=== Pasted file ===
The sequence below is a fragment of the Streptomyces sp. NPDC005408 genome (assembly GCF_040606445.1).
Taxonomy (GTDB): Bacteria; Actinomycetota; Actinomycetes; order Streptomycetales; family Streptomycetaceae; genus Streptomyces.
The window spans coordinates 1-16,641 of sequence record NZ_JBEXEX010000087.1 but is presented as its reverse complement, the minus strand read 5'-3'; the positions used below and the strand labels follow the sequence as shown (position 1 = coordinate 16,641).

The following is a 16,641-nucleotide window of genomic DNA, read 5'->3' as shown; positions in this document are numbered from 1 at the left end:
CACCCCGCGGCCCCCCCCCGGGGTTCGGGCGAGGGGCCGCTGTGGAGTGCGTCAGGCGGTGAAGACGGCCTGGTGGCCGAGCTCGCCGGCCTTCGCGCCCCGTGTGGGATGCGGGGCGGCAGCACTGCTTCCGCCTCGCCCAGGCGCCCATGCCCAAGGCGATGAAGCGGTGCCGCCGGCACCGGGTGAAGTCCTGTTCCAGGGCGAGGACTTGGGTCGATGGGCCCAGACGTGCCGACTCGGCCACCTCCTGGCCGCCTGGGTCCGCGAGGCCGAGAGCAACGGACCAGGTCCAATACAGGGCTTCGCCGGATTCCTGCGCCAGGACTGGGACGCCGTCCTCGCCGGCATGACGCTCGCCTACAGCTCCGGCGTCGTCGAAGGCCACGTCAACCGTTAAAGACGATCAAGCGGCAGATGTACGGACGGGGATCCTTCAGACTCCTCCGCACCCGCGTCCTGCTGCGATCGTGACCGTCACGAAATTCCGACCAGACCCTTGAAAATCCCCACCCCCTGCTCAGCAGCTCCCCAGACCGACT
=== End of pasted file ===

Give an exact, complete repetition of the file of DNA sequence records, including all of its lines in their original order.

The sequence below is a fragment of the Streptomyces sp. NPDC005408 genome (assembly GCF_040606445.1).
Taxonomy (GTDB): Bacteria; Actinomycetota; Actinomycetes; order Streptomycetales; family Streptomycetaceae; genus Streptomyces.
The window spans coordinates 1-16,641 of sequence record NZ_JBEXEX010000087.1 but is presented as its reverse complement, the minus strand read 5'-3'; the positions used below and the strand labels follow the sequence as shown (position 1 = coordinate 16,641).

The following is a 16,641-nucleotide window of genomic DNA, read 5'->3' as shown; positions in this document are numbered from 1 at the left end:
CACCCCGCGGCCCCCCCCCGGGGTTCGGGCGAGGGGCCGCTGTGGAGTGCGTCAGGCGGTGAAGACGGCCTGGTGGCCGAGCTCGCCGGCCTTCGCGCCCCGTGTGGGATGCGGGGCGGCAGCACTGCTTCCGCCTCGCCCAGGCGCCCATGCCCAAGGCGATGAAGCGGTGCCGCCGGCACCGGGTGAAGTCCTGTTCCAGGGCGAGGACTTGGGTCGATGGGCCCAGACGTGCCGACTCGGCCACCTCCTGGCCGCCTGGGTCCGCGAGGCCGAGAGCAACGGACCAGGTCCAATACAGGGCTTCGCCGGATTCCTGCGCCAGGACTGGGACGCCGTCCTCGCCGGCATGACGCTCGCCTACAGCTCCGGCGTCGTCGAAGGCCACGTCAACCGTTAAAGACGATCAAGCGGCAGATGTACGGACGGGGATCCTTCAGACTCCTCCGCACCCGCGTCCTGCTGCGATCGTGACCGTCACGAAATTCCGACCAGACCCTTGAAAATCCCCACCCCCTGCTCAGCAGCTCCCCAGACCGACT